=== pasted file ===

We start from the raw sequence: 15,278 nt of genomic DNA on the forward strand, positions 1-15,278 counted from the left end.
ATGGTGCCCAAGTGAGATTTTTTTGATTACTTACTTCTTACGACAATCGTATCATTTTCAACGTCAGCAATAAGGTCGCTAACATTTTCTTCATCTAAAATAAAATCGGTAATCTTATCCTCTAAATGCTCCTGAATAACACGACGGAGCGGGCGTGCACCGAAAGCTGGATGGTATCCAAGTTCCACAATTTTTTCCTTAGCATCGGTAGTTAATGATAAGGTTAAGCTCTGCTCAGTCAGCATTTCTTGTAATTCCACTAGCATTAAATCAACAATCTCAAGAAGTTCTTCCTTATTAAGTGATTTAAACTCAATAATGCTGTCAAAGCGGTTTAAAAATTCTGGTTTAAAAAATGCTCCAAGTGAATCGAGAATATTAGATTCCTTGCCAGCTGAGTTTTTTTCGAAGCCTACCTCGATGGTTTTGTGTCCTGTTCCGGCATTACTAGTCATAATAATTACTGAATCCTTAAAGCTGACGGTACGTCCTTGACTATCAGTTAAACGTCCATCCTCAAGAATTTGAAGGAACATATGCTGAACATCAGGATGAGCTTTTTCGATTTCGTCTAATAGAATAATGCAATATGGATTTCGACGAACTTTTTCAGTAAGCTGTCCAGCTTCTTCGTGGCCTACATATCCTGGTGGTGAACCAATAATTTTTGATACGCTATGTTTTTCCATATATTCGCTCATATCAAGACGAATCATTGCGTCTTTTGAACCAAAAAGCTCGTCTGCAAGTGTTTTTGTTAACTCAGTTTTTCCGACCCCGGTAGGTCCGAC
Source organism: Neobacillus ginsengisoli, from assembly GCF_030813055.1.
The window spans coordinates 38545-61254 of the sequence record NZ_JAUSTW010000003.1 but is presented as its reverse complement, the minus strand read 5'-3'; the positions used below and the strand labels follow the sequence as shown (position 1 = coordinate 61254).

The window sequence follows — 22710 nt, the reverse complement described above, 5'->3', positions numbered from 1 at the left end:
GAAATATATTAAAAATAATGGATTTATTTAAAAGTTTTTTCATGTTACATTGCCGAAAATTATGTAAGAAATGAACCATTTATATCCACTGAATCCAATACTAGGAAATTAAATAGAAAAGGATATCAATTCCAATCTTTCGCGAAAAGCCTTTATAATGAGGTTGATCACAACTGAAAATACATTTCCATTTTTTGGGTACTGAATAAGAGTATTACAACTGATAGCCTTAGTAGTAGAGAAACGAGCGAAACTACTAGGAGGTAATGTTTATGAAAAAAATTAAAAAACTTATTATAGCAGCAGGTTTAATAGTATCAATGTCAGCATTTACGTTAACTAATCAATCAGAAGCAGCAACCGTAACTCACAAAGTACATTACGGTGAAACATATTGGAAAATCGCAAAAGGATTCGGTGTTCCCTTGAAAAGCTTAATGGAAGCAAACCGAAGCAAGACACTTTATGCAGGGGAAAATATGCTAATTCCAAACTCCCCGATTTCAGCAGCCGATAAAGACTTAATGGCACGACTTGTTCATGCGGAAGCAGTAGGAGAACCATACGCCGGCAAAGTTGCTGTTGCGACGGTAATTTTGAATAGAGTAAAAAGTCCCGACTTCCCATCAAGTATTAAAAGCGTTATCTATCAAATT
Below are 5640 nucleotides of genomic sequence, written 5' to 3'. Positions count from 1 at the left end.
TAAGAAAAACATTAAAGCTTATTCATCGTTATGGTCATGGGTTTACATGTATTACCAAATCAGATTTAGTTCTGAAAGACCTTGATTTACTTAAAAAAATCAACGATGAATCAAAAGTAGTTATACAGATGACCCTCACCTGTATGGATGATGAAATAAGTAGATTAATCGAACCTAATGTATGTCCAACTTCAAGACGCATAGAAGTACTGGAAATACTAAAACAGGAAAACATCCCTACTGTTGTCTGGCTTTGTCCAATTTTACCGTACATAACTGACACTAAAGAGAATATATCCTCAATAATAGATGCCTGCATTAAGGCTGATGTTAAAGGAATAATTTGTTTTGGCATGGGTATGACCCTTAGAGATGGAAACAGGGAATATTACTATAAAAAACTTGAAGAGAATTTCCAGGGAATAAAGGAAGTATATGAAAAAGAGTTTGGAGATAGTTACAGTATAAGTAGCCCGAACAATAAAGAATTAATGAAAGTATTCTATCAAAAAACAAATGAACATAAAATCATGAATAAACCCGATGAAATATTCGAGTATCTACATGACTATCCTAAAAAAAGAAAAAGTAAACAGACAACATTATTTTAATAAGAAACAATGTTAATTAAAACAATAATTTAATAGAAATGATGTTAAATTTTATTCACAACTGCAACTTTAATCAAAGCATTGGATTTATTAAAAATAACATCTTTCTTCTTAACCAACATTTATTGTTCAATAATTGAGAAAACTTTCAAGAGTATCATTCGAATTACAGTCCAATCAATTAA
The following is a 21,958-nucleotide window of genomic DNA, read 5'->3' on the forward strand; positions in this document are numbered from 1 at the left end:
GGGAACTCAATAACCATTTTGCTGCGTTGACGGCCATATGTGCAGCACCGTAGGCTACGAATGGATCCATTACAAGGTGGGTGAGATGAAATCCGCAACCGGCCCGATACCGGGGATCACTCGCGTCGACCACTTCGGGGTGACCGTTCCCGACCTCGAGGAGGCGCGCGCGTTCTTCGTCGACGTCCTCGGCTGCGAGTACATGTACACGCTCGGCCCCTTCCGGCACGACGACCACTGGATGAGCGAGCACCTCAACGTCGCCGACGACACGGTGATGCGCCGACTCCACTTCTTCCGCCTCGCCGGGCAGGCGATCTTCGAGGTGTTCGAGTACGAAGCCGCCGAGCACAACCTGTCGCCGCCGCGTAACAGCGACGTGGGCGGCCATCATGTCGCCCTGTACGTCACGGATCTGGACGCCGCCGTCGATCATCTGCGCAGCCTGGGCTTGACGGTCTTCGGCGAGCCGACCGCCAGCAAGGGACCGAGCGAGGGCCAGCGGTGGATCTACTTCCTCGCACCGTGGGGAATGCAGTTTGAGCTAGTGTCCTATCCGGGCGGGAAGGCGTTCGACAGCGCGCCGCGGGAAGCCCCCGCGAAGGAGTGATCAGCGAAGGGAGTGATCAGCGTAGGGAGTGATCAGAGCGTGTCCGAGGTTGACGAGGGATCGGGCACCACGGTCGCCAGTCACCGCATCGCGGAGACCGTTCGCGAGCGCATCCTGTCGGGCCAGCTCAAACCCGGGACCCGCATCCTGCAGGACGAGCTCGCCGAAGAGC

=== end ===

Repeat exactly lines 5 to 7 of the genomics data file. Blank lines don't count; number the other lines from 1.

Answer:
The window sequence follows — 22710 nt, the reverse complement described above, 5'->3', positions numbered from 1 at the left end:
GAAATATATTAAAAATAATGGATTTATTTAAAAGTTTTTTCATGTTACATTGCCGAAAATTATGTAAGAAATGAACCATTTATATCCACTGAATCCAATACTAGGAAATTAAATAGAAAAGGATATCAATTCCAATCTTTCGCGAAAAGCCTTTATAATGAGGTTGATCACAACTGAAAATACATTTCCATTTTTTGGGTACTGAATAAGAGTATTACAACTGATAGCCTTAGTAGTAGAGAAACGAGCGAAACTACTAGGAGGTAATGTTTATGAAAAAAATTAAAAAACTTATTATAGCAGCAGGTTTAATAGTATCAATGTCAGCATTTACGTTAACTAATCAATCAGAAGCAGCAACCGTAACTCACAAAGTACATTACGGTGAAACATATTGGAAAATCGCAAAAGGATTCGGTGTTCCCTTGAAAAGCTTAATGGAAGCAAACCGAAGCAAGACACTTTATGCAGGGGAAAATATGCTAATTCCAAACTCCCCGATTTCAGCAGCCGATAAAGACTTAATGGCACGACTTGTTCATGCGGAAGCAGTAGGAGAACCATACGCCGGCAAAGTTGCTGTTGCGACGGTAATTTTGAATAGAGTAAAAAGTCCCGACTTCCCATCAAGTATTAAAAGCGTTATCTATCAAATT
Below are 5640 nucleotides of genomic sequence, written 5' to 3'. Positions count from 1 at the left end.